My history with Aspergillosis begins about ten years ago in 2000, when I was living out in the Diablo Valley in Contra Costa, California. I began experiencing seasonal allergies to tree pollen.I can’t explain why these allergic spells began, when I had lived in the same area for a decade, but I suspect it may have been because I was under some emotional stress. Who knows. The allergic reactions resulted in severe coughing fits and coughing up plugs of mucus. The coughing fits would continue until they developed into pneumonia. The pneumonia was treated by several rounds of antibiotics. The pattern continued yearly until I moved out of the valley to the coast in the summer of 2009.
My new home came with a small weed-filled garden containing two overgrown fruit trees – an apple tree and a persimmon tree – which dropped fruit and leaves all autumn and into the rainy winter. One sunny Saturday in early 2010 I got out the rake and bin and began the clean-up. The next day I began coughing and developed the beginnings of pleuritic pain in my left lung. I had experienced short bouts (an hour or less) of pleuritic pain sporadically throughout my life [my mother told me she also had experienced these symptoms, and my youngest daughter has them, too. My pulmonologist is baffled by this!] so I was not unfamiliar with the symptom. However, I had never experienced sustained pleuritic pain like this. What began as a vague annoyance eventually developed to the point that it was affecting my daily life. I went to see my doctor and he ordered an x-ray and put me on antibiotics. My doctor consulted with the pulmonology department, and I was passed on to a critical care pulmonologist, who immediately ordered a CT scan and bronchoscopy. The CT scan revealed scarring in my left lung which probably caused by years of repeated pneumonias, and the result of the bronchoscopy revealed an acute case of two types of aspergillus infection, together with multiple bacterial infections. The pulmonologist consulted with the contagious disease specialists and ordered a battery of tests to try to figure out what underlying immune weakness could have resulted in this aspergillus infection. The test did not give any answers. I was placed on a 30 day treatment with two strong antibiotics and started a course of 400 mg/day of Itraconazole. I remained on the high dose of Itraconazole the rest of the year. Over time the pleuritic pain lessened, and subsequent x-rays and another bronchoscopy showed gradual improvement.
Early this year (2011) I again found myself picking up rotted fruit in the garden – and unfortunately without the face mask my doctor recommended I wear whenever I do garden cleanup. Big mistake. The next day I began feeling the pleuritic pain again, but this time on the right side. I emailed by doctor and described my symptoms. He was doubtful. It is highly unlikely, he said, that the aspergillus infection would crop up in another location. He ordered another x-ray and, sure enough, the right lung showed areas of occlusion. This time he ordered different blood tests looking for specific antigens to aspergillus, and other things I don’t remember. The results showed that I have antibodies to Aspergillus fumigatus. He suspects that I was exposed to a large amount of Aspergillus spores when I picked up the rotten fruit and leaves in the garden, and that I have developed a severe allergy to A. fumigatus (and also A. niger). I remained on high dose antifungal medication for several months until x-rays showed no further areas of occlusion in the lungs. My doctor then told me to go off the medication completely.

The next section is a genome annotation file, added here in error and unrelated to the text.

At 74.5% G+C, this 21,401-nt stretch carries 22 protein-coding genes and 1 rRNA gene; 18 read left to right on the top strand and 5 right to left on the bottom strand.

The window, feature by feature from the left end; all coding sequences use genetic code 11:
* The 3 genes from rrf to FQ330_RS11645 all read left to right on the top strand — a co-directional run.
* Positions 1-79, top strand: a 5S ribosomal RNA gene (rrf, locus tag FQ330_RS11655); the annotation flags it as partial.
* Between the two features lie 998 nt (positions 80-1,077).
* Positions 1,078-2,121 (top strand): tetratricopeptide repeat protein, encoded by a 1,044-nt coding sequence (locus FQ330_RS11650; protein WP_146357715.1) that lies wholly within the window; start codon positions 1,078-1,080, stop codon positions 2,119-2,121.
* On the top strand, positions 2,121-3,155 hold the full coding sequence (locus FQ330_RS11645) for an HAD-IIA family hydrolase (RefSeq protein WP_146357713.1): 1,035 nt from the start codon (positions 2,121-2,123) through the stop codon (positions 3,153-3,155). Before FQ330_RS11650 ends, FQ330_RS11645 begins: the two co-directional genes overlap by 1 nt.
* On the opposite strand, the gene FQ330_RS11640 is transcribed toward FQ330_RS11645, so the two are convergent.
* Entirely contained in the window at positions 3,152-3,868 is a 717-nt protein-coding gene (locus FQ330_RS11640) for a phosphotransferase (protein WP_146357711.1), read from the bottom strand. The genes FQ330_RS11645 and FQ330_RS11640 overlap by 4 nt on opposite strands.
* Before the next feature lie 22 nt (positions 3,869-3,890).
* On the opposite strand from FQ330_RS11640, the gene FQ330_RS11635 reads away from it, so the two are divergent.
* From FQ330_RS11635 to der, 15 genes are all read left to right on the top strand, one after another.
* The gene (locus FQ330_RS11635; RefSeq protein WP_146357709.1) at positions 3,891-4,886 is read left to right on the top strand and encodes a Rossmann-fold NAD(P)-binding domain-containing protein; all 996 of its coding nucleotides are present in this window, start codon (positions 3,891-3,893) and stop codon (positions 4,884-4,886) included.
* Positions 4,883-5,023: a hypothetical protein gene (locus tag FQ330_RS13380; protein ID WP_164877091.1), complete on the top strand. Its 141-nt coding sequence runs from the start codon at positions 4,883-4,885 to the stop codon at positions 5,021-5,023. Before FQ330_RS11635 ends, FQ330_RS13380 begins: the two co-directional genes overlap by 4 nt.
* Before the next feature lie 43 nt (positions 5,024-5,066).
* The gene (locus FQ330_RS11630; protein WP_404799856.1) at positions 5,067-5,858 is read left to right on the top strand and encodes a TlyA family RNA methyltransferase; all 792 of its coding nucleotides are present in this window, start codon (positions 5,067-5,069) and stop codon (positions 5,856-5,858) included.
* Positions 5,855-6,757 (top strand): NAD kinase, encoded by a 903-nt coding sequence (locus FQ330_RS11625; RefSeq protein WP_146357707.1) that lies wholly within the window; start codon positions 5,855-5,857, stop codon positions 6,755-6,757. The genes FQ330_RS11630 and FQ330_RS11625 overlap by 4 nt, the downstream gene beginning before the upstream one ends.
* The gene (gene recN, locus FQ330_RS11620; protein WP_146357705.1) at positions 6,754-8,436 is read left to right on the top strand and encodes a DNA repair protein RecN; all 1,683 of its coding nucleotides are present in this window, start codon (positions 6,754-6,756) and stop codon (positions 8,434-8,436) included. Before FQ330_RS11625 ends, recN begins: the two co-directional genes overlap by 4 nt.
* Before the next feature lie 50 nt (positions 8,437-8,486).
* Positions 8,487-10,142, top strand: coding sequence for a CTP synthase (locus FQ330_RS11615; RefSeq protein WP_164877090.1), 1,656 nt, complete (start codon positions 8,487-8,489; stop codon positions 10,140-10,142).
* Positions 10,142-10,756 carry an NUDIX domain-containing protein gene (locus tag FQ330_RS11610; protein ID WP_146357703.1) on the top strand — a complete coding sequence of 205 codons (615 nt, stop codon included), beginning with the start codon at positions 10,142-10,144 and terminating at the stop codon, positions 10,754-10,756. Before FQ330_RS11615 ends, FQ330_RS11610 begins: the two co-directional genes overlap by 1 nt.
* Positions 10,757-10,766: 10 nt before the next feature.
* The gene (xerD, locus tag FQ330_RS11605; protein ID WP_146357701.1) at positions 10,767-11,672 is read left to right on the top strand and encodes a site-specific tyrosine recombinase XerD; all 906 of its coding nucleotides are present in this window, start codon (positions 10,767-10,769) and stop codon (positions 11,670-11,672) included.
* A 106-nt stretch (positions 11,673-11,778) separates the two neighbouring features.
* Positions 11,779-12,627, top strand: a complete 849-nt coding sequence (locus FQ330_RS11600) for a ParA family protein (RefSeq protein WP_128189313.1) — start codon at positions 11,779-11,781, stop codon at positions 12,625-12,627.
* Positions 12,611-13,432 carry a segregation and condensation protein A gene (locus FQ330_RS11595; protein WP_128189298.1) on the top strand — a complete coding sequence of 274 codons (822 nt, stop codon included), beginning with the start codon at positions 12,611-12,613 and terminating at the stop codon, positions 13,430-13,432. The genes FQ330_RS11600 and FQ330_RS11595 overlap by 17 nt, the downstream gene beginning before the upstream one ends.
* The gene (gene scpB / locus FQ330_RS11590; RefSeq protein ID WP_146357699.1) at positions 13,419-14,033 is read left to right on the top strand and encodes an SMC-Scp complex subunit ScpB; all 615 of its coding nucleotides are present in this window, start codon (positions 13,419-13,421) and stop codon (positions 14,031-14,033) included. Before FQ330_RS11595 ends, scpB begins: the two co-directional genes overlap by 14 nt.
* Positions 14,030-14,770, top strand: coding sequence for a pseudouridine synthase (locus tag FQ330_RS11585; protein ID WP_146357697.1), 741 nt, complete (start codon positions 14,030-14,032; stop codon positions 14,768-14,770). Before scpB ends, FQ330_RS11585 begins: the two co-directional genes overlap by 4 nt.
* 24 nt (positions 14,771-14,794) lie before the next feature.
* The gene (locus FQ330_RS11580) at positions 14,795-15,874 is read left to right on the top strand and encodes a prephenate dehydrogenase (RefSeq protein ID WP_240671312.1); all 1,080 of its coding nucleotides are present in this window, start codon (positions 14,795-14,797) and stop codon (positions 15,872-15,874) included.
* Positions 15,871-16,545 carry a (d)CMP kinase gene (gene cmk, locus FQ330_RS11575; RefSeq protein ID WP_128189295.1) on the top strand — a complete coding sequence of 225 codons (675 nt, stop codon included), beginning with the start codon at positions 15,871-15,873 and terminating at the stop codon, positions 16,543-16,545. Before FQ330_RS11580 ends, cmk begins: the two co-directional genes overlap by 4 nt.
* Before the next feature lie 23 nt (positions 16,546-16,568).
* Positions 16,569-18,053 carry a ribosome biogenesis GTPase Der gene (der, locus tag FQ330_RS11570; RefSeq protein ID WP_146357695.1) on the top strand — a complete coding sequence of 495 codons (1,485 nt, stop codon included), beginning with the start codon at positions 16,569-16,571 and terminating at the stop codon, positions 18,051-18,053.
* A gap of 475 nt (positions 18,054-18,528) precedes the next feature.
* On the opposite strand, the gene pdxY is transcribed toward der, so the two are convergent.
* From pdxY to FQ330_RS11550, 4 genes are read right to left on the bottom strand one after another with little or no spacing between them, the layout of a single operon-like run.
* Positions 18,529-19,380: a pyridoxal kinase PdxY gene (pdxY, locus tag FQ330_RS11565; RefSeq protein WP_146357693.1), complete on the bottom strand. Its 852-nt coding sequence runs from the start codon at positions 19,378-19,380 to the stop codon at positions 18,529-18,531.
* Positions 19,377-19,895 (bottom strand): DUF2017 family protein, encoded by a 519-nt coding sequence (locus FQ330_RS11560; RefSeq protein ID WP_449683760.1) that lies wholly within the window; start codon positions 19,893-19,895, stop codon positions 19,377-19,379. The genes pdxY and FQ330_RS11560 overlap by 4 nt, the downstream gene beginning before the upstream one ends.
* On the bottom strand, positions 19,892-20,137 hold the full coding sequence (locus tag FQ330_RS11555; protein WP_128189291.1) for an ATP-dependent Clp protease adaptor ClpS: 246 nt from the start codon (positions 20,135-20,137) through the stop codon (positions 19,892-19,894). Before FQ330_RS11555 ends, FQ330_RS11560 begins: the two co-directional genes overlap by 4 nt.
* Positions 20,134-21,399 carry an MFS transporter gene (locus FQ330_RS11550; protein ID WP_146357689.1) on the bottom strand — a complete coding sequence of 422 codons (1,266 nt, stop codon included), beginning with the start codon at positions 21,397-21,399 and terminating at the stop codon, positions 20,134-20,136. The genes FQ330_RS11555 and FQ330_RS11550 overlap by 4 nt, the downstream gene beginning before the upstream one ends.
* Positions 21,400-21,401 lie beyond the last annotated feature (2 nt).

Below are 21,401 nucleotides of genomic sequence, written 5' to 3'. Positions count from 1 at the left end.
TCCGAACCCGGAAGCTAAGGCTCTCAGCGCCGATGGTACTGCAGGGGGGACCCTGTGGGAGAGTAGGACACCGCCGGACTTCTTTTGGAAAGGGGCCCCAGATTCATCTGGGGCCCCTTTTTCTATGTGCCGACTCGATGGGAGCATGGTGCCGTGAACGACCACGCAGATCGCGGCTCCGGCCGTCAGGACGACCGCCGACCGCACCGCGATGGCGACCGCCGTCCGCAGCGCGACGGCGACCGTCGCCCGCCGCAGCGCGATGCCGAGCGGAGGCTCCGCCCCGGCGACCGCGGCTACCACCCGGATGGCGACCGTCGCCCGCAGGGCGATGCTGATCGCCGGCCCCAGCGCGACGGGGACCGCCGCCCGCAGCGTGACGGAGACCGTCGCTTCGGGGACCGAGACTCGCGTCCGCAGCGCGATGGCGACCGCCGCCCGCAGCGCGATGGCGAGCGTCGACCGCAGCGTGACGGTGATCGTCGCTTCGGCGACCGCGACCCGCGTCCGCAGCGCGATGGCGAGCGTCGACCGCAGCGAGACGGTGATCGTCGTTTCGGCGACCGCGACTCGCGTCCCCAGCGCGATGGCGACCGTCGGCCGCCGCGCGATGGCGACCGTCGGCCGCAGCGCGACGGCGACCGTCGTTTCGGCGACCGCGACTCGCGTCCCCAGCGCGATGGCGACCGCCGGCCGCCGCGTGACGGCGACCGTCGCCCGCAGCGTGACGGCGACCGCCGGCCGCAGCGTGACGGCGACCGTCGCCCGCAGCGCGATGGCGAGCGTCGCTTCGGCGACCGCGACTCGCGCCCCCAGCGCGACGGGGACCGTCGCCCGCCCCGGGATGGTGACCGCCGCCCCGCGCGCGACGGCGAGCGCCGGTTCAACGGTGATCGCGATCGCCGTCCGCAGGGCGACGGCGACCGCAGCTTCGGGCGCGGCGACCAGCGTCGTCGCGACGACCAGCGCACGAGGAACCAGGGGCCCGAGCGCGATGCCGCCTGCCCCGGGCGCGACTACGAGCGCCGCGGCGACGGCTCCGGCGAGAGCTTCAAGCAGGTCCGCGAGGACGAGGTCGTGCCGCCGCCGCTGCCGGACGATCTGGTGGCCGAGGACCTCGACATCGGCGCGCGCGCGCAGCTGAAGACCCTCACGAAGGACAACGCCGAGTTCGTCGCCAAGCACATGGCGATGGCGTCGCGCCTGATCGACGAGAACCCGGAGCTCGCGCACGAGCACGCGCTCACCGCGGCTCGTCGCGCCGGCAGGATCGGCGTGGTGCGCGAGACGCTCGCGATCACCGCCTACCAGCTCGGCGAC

I wonder if this is a good idea given my experience the past three years. I wear a mask anytime I work in the garden, and take care not to expose myself to known sources of fungal spores such as compost, damp basements, etc. Although my doctor feels that my case is solved, anytime I feel run down or feel a cold coming on, I experience lung pain again. This is not giving me a lot of confidence that it is all over. I suspect I’ll be dealing with this fight with Aspergillus indefinitely.
Update 12/25/2013: Got myself to the ER last Sunday with ‘chest pain’ right in the center of my chest and referred pain up my left shoulder. At my age (53) and with a stressful job, I didn’t want to take the chance of assuming it was the lungs, when it could be a mild heart attack. But my heart is fine, and I have another pneumonia. The initial lab results turned up ‘rare mold growth’ and ‘refer to mycology’. Looking back at my medical records I realized I’ve been treated for pneumonia at least once a year since 2010 (when my records with Kaiser begin).
I realize most others here and on other support groups have much more serious conditions and live with severe health issues every day. I feel very fortunate that I feel healthy most of the time, and lead an active, athletic life. I do wonder though about the state of my lungs, and the reasons for the repeated lung infections. Is the mold living in my lungs and flaring up occasionally? Is it the house I live in? The doctors are baffled.